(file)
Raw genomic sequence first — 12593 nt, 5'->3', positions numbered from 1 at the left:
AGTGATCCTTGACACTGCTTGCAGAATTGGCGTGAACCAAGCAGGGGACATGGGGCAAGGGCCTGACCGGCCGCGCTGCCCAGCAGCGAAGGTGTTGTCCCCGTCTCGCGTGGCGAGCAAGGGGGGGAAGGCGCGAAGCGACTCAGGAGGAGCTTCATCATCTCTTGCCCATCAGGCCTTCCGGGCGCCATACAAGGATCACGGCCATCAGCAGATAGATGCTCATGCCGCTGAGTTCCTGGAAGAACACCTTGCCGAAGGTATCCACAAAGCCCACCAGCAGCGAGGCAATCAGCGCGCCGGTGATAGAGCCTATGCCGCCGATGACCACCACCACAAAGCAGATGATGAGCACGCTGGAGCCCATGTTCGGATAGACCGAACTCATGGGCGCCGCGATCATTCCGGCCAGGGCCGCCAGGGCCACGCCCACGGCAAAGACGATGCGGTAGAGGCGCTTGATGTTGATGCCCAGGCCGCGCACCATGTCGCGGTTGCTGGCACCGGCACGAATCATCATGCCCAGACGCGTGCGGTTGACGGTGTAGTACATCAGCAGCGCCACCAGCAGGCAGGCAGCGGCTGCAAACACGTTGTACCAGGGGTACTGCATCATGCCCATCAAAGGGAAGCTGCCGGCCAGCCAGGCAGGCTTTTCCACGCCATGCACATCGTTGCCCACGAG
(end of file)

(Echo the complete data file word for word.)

Raw genomic sequence first — 12593 nt, 5'->3', positions numbered from 1 at the left:
AGTGATCCTTGACACTGCTTGCAGAATTGGCGTGAACCAAGCAGGGGACATGGGGCAAGGGCCTGACCGGCCGCGCTGCCCAGCAGCGAAGGTGTTGTCCCCGTCTCGCGTGGCGAGCAAGGGGGGGAAGGCGCGAAGCGACTCAGGAGGAGCTTCATCATCTCTTGCCCATCAGGCCTTCCGGGCGCCATACAAGGATCACGGCCATCAGCAGATAGATGCTCATGCCGCTGAGTTCCTGGAAGAACACCTTGCCGAAGGTATCCACAAAGCCCACCAGCAGCGAGGCAATCAGCGCGCCGGTGATAGAGCCTATGCCGCCGATGACCACCACCACAAAGCAGATGATGAGCACGCTGGAGCCCATGTTCGGATAGACCGAACTCATGGGCGCCGCGATCATTCCGGCCAGGGCCGCCAGGGCCACGCCCACGGCAAAGACGATGCGGTAGAGGCGCTTGATGTTGATGCCCAGGCCGCGCACCATGTCGCGGTTGCTGGCACCGGCACGAATCATCATGCCCAGACGCGTGCGGTTGACGGTGTAGTACATCAGCAGCGCCACCAGCAGGCAGGCAGCGGCTGCAAACACGTTGTACCAGGGGTACTGCATCATGCCCATCAAAGGGAAGCTGCCGGCCAGCCAGGCAGGCTTTTCCACGCCATGCACATCGTTGCCCACGAG